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Placenta and SARS-CoV-2: the state-of-the-art – Part. 4

Diapath | 09 June 2022

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During this four-chapter journey, we tried to trace the different points that led to untangling, at least in part, the complex universe of placental SARS-CoV-2 infection. Here, we trace and explain what we know for sure and certainly not about this topic. We will address questions such as “are pregnant women more susceptible to infection by SARS-CoV-2?”, “What and how much do we know about the transmission of SARS-CoV-2 to the newborn from an infected mother?” and many others.

Are pregnant women more susceptible to infection by SARS-CoV-2?

At the moment, we have no incontrovertible evidence that can allow us to conclude that pregnancy constitutes a clear risk factor for increasing susceptibility to the virus. In fact, various studies have tried to address this question and the results have proved quite different and, at times, contradictory.

For example, in a report by the US Centers for Disease Control and Prevention (CDC) [1], the number of laboratory-confirmed cases of SARS-CoV-2 infection was higher than expected among pregnant people; among women of reproductive age infected with SARS-CoV-2, 9% were pregnant compared with an estimated 5% of women aged 15 to 44 who are pregnant at any time.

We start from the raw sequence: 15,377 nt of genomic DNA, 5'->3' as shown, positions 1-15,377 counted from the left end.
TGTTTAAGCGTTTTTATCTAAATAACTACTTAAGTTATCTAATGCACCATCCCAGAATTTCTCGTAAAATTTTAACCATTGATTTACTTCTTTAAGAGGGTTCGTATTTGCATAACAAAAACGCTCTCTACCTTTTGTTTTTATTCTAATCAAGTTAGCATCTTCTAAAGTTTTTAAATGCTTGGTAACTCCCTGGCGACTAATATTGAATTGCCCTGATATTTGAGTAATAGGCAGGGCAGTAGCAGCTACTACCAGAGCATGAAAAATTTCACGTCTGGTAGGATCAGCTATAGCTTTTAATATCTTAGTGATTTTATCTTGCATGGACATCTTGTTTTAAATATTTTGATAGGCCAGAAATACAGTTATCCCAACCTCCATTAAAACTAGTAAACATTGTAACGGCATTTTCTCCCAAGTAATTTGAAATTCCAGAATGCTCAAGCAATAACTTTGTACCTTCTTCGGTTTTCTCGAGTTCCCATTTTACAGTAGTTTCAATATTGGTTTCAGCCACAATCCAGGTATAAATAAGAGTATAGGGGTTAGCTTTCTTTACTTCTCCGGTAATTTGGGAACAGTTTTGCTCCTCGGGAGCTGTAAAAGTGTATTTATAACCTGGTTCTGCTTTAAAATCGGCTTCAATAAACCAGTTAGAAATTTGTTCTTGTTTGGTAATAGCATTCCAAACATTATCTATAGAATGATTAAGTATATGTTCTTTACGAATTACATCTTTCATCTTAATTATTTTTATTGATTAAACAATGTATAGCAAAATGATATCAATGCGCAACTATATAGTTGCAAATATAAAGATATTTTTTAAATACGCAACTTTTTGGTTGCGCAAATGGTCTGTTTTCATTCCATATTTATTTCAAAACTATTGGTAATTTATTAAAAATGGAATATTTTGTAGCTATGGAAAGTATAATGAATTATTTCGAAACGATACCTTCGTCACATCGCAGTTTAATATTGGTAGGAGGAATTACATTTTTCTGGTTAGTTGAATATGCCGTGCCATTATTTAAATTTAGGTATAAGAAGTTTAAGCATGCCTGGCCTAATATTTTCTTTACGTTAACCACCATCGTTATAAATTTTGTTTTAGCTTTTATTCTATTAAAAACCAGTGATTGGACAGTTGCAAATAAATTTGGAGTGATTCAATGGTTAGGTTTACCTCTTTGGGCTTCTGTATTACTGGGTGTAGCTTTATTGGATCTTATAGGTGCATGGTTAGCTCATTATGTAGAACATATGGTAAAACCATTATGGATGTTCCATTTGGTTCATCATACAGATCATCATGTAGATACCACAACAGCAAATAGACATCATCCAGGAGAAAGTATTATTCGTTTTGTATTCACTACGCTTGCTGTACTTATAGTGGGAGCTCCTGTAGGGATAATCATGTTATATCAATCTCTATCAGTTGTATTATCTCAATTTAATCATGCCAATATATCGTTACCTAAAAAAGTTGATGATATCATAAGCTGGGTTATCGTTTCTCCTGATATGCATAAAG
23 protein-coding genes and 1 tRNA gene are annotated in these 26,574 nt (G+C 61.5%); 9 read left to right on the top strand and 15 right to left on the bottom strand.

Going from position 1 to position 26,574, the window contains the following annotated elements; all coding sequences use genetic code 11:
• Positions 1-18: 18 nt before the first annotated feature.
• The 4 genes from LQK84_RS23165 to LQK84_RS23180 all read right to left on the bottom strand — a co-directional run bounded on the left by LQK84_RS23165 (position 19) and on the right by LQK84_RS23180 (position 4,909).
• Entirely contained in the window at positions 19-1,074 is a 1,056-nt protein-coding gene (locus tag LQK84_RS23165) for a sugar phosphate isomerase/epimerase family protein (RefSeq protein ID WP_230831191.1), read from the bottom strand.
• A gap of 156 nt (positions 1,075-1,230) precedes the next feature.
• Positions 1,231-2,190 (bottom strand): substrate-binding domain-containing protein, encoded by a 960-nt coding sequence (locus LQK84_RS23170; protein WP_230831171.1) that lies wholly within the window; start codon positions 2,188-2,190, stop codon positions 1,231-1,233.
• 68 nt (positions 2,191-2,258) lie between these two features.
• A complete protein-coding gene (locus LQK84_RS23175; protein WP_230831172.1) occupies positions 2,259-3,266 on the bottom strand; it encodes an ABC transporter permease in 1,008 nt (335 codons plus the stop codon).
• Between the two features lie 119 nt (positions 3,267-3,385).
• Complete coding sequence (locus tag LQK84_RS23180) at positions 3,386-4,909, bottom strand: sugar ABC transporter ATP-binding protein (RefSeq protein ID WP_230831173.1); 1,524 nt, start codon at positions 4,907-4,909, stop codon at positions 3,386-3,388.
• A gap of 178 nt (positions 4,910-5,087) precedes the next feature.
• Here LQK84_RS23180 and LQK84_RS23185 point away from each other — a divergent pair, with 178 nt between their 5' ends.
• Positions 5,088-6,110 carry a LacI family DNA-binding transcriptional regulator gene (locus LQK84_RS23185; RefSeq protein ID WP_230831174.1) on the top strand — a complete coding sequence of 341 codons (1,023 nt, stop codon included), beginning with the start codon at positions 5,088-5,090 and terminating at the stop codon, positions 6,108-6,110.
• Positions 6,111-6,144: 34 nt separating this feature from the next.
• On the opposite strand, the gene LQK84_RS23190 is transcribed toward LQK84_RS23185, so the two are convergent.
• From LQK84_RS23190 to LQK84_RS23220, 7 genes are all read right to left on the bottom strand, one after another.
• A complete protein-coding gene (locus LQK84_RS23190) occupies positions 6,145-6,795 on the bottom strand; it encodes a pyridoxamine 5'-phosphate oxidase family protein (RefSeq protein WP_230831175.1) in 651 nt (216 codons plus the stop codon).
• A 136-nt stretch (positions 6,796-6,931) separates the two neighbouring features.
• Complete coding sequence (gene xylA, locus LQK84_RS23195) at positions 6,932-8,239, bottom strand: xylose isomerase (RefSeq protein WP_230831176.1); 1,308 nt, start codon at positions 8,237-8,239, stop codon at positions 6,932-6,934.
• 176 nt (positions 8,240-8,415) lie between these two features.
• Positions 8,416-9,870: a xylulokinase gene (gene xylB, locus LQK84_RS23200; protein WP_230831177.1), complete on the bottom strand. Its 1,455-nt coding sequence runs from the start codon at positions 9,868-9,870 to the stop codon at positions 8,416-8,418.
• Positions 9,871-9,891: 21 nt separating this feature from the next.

However, there were large amounts of missing data. Investigators were unable to adjust to potentially different testing and assessment rates given the more prevalent screening of asymptomatic pregnant people.

Similarly, a Washington state study [2] reported higher infection rates among pregnant patients (13.9 per 1000 deliveries) than non-pregnant adults aged 20 to 39 years (7.3 per 1000 people); this study was also unable to account for differential test rates in pregnant versus non-pregnant people.